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National Odometer Day

An odometer is an instrument in a vehicle, usually on the dashboard near the speedometer and tachometer, that displays the total distance the vehicle has driven. Odometers count the number of wheel rotations and multiply it by the circumference of the tire, which is the tire's diameter multiplied by π. There are a number of useful purposes for odometers. They can help determine when oil should be changed and other maintenance should be done. They can let an owner know if any warranties are still in effect, and can be helpful for insurance purposes. Odometers help with buying and selling vehicles, giving consumers an idea of how well a vehicle has been taken care of, how long it will last, and what its value is. On National Odometer Day we pay tribute to these unsung heroes!

Before the time of odometers, in ancient Greece, bematists counted their steps to measure distance. Vitruvius, a Roman architect and engineer, is credited with inventing the odometer in 15 BCE. He found that a chariot wheel of standard size made 400 rotations in a mile. He mounted it to a frame with a cogwheel with 400 teeth. Each time a mile passed, the cogwheel completed a full rotation, and a gear connected to it dropped a pebble. The number of pebbles that were dropped during a commute told the number of miles that had been traveled. But early odometers were not exclusive to Europe. Shortly after Vitruvius came up with his odometer, one was invented in China, during the Han Dynasty.

In the seventeenth century, Blaise Pascal invented the pascaline, which was something of a prototype of an odometer on account of how its gears worked. In the eighteenth century, Benjamin Franklin created an odometer and attached it to his carriage to measure the distance of postal routes. But it was an invention of the nineteenth century that determined that National Odometer Day would take place today.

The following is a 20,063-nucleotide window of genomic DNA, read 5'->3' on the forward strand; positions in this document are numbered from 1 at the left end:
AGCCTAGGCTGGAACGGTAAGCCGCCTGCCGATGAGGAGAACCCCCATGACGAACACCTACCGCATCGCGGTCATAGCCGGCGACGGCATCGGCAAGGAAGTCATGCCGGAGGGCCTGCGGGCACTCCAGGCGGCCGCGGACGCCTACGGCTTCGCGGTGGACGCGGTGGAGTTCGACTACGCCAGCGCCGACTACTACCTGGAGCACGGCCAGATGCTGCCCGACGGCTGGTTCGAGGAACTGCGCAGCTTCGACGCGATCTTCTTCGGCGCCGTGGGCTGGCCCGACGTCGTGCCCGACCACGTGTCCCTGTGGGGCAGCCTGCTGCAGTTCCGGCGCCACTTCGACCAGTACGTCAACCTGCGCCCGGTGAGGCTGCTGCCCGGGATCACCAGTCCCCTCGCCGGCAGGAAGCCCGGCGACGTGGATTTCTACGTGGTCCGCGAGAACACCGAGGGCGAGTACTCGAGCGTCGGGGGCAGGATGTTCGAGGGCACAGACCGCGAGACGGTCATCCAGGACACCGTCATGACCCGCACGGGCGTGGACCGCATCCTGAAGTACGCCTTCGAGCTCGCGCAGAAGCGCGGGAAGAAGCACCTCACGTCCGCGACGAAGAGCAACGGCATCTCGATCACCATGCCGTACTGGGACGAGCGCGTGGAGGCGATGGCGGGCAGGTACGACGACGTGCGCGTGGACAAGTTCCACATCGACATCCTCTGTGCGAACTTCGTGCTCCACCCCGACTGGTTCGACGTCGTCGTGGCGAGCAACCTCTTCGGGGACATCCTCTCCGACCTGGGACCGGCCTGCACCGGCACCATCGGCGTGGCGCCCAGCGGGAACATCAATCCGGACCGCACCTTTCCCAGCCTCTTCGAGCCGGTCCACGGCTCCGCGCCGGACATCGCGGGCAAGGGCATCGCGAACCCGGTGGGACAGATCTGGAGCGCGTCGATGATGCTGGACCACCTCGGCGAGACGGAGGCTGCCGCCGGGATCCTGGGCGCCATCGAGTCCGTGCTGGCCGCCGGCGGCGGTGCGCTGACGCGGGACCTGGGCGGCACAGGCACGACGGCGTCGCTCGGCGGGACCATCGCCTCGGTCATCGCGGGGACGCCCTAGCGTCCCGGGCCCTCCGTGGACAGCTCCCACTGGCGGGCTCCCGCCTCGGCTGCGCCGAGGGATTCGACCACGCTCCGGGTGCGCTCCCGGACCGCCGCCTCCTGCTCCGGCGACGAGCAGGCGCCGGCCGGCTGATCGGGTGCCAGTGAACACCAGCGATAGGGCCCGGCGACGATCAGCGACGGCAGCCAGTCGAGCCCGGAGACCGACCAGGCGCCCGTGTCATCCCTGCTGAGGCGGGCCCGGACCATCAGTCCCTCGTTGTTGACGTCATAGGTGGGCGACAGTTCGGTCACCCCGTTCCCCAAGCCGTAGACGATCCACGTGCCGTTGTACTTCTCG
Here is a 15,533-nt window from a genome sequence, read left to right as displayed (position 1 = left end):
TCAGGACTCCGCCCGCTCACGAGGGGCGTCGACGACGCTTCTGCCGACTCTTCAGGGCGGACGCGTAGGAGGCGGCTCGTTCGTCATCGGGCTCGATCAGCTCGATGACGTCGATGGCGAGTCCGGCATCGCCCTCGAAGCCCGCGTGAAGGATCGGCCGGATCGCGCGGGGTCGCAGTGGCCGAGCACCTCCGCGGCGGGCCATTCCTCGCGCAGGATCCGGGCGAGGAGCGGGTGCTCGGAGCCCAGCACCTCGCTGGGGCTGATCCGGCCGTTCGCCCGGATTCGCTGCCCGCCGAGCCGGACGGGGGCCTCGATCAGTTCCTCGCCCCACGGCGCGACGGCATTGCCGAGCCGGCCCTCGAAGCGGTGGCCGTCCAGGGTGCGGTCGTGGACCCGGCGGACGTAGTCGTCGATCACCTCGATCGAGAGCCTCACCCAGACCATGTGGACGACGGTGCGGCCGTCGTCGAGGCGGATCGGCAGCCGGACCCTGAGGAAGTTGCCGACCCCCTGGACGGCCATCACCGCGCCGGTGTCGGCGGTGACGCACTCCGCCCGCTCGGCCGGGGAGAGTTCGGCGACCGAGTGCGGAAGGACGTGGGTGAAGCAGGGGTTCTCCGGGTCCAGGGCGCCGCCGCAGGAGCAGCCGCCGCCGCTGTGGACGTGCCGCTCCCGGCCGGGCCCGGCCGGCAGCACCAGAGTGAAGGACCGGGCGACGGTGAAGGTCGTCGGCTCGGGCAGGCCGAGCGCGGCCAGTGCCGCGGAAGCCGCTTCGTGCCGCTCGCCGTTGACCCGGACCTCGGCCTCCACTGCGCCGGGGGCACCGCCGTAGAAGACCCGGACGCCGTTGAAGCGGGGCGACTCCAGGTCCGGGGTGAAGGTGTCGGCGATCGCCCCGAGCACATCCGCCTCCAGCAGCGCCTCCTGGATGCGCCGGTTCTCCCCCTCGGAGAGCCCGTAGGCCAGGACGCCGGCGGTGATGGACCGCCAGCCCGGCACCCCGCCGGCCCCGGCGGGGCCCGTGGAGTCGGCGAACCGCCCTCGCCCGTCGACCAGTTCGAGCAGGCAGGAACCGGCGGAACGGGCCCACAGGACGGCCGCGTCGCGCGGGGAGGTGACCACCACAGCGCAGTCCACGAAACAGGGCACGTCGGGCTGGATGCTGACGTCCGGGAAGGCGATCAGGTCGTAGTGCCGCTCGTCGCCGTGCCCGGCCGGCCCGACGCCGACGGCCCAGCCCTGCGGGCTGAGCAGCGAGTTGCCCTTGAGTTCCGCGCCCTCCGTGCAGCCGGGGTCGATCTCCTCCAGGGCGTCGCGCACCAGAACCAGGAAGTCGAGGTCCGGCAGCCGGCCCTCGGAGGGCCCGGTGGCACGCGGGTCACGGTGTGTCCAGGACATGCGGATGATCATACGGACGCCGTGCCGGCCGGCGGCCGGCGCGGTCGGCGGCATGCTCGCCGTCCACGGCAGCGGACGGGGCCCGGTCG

In 1847, William Clayton was part of a group of Mormon pioneers traveling from Missouri to Utah. He ascertained that 360 revolutions of a wagon wheel were equal to a mile, and he tied a red rag to a wheel and counted the miles as they passed. After getting tired of doing this he got the idea to design what would be called a roadometer, a form of odometer. Orson Pratt helped with the design and it was built by Appleton Milo Harmon. It was used for the first time on the morning of May 12, 1847, the date on which we observe National Odometer Day.

How to Observe National Odometer Day

Celebrate the day by checking how many miles are on the odometer on your car. You could use this information to make some maintenance decisions. When was the last time you got an oil change or transmission flush or changed the spark plugs? How long has it been since you put on new tires? Do you have any warranties that will expire if you put many more miles on your vehicle? How long before you'll have to think about purchasing a new vehicle? Another way you could spend the day is by learning more about how odometers work.

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